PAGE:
I’m certain after reading that plot description and knowing that Heigl stars in the mess, you’ll think it sounds terrible, but trust me, nothing compares to actually sitting through this swill. It’s completely anemic, none of the jokes deliver, and the few action scenes are about as exciting as watching a sloth fall asleep in slow motion. Heigl is as charming as a rapist with Asperger's syndrome and has the comedic timing of your grandfather on sedatives. The rest of the cast surrounding her aren’t quite the same vacuums of entertainment, but given the script and star they're stuck with, it doesn’t really matter what they do.

This is honestly one of the worst movies I’ve ever had to sit through. Sure, I’ve seen shoddier productions and even poorer amateur acting, but never anything so devoid of merit or entertainment value. If you have the misfortune of accidentally stumbling into a theater playing One for the Money this weekend be prepared for the longest 106 minutes of your life. Let’s just hope it’s a big enough bomb that Heigl will only be able to make one crappy movie per year rather than two. At least that would be a small step in the right direction.

The Ledge: Man on a Ledge

There’s one thing that can definitely be said about Man on a Ledge: it certainly lives up to the title. Within minutes of the film starting, Sam Worthington (who I guess we’re all supposed to accept as a movie star now) wanders out onto the ledge of a Manhattan rooftop with his eyes on suicide and stays there for the entire picture. That’s truth in advertising for ya and if you liked the image on the poster the good news is that you can look forward to plenty of nauseous vertigo before the credits roll.


Unfortunately that’s about all there is to look forward to in the movie, which lazily stumbles from one thriller cliché to the next and becomes increasingly difficult to take seriously. You see, Worthington doesn’t just wander out there to kill himself. No, he makes it seem that way to gather a group of onlookers, media, and police officers as a distraction for a heist.

You see, Worthington was a cop wrongfully imprisoned because a sleazy businessman (Ed Harris) made it seem like he stole a diamond. So, Sammy boy busts out of prison and stages this elaborate suicide stunt so that no one is paying attention while his brother (Jamie Bell) actually steals the diamond across the street to set everything straight. Confused? Don’t worry, it makes less sense when you actually see it.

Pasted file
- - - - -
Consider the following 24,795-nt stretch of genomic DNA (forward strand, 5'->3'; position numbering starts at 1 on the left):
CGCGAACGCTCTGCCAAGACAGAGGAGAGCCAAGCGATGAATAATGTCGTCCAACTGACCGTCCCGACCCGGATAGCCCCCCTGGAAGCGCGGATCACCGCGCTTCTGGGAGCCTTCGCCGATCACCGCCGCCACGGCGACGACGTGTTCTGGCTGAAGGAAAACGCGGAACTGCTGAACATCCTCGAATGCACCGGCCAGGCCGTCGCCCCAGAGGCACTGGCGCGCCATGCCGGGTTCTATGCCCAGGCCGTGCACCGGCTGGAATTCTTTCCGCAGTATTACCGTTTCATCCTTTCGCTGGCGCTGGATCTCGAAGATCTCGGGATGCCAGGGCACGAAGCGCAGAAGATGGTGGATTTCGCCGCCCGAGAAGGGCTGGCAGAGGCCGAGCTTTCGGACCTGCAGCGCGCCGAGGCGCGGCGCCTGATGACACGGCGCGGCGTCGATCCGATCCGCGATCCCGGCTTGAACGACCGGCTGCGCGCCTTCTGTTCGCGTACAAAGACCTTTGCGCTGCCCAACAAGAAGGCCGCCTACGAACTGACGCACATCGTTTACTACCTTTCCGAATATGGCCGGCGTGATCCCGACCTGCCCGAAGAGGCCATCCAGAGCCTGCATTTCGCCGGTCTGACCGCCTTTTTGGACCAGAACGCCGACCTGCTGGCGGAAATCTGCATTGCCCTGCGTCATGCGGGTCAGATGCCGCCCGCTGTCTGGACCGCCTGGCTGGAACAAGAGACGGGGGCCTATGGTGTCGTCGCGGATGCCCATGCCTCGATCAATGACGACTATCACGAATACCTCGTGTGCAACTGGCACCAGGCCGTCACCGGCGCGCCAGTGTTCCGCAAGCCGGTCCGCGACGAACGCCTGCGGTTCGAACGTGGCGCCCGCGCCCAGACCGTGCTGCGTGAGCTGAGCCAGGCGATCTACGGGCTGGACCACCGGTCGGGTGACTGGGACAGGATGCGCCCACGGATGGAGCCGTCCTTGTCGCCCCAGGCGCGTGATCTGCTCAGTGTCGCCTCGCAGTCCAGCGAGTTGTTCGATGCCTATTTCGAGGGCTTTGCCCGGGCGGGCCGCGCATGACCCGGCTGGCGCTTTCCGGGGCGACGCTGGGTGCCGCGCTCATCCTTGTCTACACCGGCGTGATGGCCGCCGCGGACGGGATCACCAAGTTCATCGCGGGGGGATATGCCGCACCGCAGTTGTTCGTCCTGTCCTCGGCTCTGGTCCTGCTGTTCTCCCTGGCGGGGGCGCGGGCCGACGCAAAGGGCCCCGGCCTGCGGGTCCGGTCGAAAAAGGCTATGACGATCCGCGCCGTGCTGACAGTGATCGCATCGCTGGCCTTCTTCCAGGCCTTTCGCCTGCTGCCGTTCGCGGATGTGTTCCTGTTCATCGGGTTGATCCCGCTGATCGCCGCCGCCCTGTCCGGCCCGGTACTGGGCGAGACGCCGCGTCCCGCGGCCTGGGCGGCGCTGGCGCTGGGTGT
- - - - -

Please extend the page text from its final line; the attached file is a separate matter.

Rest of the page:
This is one of those dumb high concept thrillers that used to be dumped on the direct-to-video market. I’m not sure how this thing actually got studio backing; probably just because name actors signed on and the budget kept growing. It’s a pretty ludicrous affair that even an undemanding teen audience member could see through.

Everyone is impossibly pretty (Elizabeth Banks has to be the first burned-out NY detective in history who looks like she could moonlight as a super model) and they all act in that completely unbelievable way that only exists in low-grade Hollywood thrillers. The sad thing is that the cast is populated almost exclusively with talented actors; they are just stuck going through the motions of a by-the-numbers screenplay that doesn’t really allow for characterization (with the exception of Ed Harris, who has one particularly awesome bad guy freak-out scene that almost makes the movie worth attending … almost).

Man on a Ledge isn’t the worst movie ever made or even the worst movie released this week, but it is completely silly and forgettable. You won’t miss much by not attending.

Share this story About the author

Phil Brown was born years ago. He then grew up, went to university, and now reviews movies, interviews people and writes comedy. He writes for a number of websites and publications including the one you are currently reading. Phil can be found haunting movie theatres around Toronto. He isn't dangerous,…

View Profile

More from Philip
Related Tags

Connect With TMR

Recent Writers

View all writers »

May 2021
2 3 4 5 6 7 8
9 10 11 12 13 14 15
16 17 18 19 20 21 22
23 24 25 26 27 28 29
30 31